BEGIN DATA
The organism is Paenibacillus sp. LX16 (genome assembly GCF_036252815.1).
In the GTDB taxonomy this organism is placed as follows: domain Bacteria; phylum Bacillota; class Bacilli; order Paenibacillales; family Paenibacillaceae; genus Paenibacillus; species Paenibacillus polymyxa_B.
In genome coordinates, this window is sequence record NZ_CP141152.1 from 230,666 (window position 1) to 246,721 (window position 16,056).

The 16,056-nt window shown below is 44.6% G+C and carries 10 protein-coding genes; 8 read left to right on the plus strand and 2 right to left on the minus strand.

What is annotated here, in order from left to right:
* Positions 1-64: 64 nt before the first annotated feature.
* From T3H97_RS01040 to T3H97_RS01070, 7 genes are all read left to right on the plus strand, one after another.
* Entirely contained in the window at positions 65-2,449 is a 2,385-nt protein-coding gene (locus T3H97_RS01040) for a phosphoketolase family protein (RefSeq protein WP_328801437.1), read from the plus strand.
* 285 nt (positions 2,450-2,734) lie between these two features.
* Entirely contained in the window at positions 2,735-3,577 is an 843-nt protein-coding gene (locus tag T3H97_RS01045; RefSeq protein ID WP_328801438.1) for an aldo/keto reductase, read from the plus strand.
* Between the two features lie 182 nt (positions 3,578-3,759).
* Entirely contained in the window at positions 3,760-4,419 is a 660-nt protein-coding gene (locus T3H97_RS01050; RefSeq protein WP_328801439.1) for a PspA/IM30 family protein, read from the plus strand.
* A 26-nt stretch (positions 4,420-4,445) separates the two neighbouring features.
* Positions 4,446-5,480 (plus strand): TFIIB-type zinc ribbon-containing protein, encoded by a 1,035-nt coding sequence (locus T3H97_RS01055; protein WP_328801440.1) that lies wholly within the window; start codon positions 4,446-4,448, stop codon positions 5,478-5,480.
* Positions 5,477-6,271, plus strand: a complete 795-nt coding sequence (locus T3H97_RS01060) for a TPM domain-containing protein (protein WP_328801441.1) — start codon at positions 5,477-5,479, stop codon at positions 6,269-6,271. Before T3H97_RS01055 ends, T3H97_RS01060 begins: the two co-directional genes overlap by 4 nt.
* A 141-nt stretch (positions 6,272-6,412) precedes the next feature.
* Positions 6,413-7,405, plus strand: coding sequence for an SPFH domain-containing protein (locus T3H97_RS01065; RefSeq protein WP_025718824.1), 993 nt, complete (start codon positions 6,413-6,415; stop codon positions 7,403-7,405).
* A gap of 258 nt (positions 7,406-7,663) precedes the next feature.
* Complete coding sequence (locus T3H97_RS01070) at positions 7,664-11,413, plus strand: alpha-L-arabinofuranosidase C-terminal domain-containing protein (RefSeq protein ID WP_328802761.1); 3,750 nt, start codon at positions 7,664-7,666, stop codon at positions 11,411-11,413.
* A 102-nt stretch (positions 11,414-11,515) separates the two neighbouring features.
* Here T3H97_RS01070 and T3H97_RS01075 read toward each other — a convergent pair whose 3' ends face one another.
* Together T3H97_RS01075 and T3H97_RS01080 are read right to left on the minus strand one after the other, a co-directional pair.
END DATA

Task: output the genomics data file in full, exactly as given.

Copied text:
The organism is Paenibacillus sp. LX16 (genome assembly GCF_036252815.1).
In the GTDB taxonomy this organism is placed as follows: domain Bacteria; phylum Bacillota; class Bacilli; order Paenibacillales; family Paenibacillaceae; genus Paenibacillus; species Paenibacillus polymyxa_B.
In genome coordinates, this window is sequence record NZ_CP141152.1 from 230,666 (window position 1) to 246,721 (window position 16,056).

The 16,056-nt window shown below is 44.6% G+C and carries 10 protein-coding genes; 8 read left to right on the plus strand and 2 right to left on the minus strand.

What is annotated here, in order from left to right:
* Positions 1-64: 64 nt before the first annotated feature.
* From T3H97_RS01040 to T3H97_RS01070, 7 genes are all read left to right on the plus strand, one after another.
* Entirely contained in the window at positions 65-2,449 is a 2,385-nt protein-coding gene (locus T3H97_RS01040) for a phosphoketolase family protein (RefSeq protein WP_328801437.1), read from the plus strand.
* 285 nt (positions 2,450-2,734) lie between these two features.
* Entirely contained in the window at positions 2,735-3,577 is an 843-nt protein-coding gene (locus tag T3H97_RS01045; RefSeq protein ID WP_328801438.1) for an aldo/keto reductase, read from the plus strand.
* Between the two features lie 182 nt (positions 3,578-3,759).
* Entirely contained in the window at positions 3,760-4,419 is a 660-nt protein-coding gene (locus T3H97_RS01050; RefSeq protein WP_328801439.1) for a PspA/IM30 family protein, read from the plus strand.
* A 26-nt stretch (positions 4,420-4,445) separates the two neighbouring features.
* Positions 4,446-5,480 (plus strand): TFIIB-type zinc ribbon-containing protein, encoded by a 1,035-nt coding sequence (locus T3H97_RS01055; protein WP_328801440.1) that lies wholly within the window; start codon positions 4,446-4,448, stop codon positions 5,478-5,480.
* Positions 5,477-6,271, plus strand: a complete 795-nt coding sequence (locus T3H97_RS01060) for a TPM domain-containing protein (protein WP_328801441.1) — start codon at positions 5,477-5,479, stop codon at positions 6,269-6,271. Before T3H97_RS01055 ends, T3H97_RS01060 begins: the two co-directional genes overlap by 4 nt.
* A 141-nt stretch (positions 6,272-6,412) precedes the next feature.
* Positions 6,413-7,405, plus strand: coding sequence for an SPFH domain-containing protein (locus T3H97_RS01065; RefSeq protein WP_025718824.1), 993 nt, complete (start codon positions 6,413-6,415; stop codon positions 7,403-7,405).
* A gap of 258 nt (positions 7,406-7,663) precedes the next feature.
* Complete coding sequence (locus T3H97_RS01070) at positions 7,664-11,413, plus strand: alpha-L-arabinofuranosidase C-terminal domain-containing protein (RefSeq protein ID WP_328802761.1); 3,750 nt, start codon at positions 7,664-7,666, stop codon at positions 11,411-11,413.
* A 102-nt stretch (positions 11,414-11,515) separates the two neighbouring features.
* Here T3H97_RS01070 and T3H97_RS01075 read toward each other — a convergent pair whose 3' ends face one another.
* Together T3H97_RS01075 and T3H97_RS01080 are read right to left on the minus strand one after the other, a co-directional pair.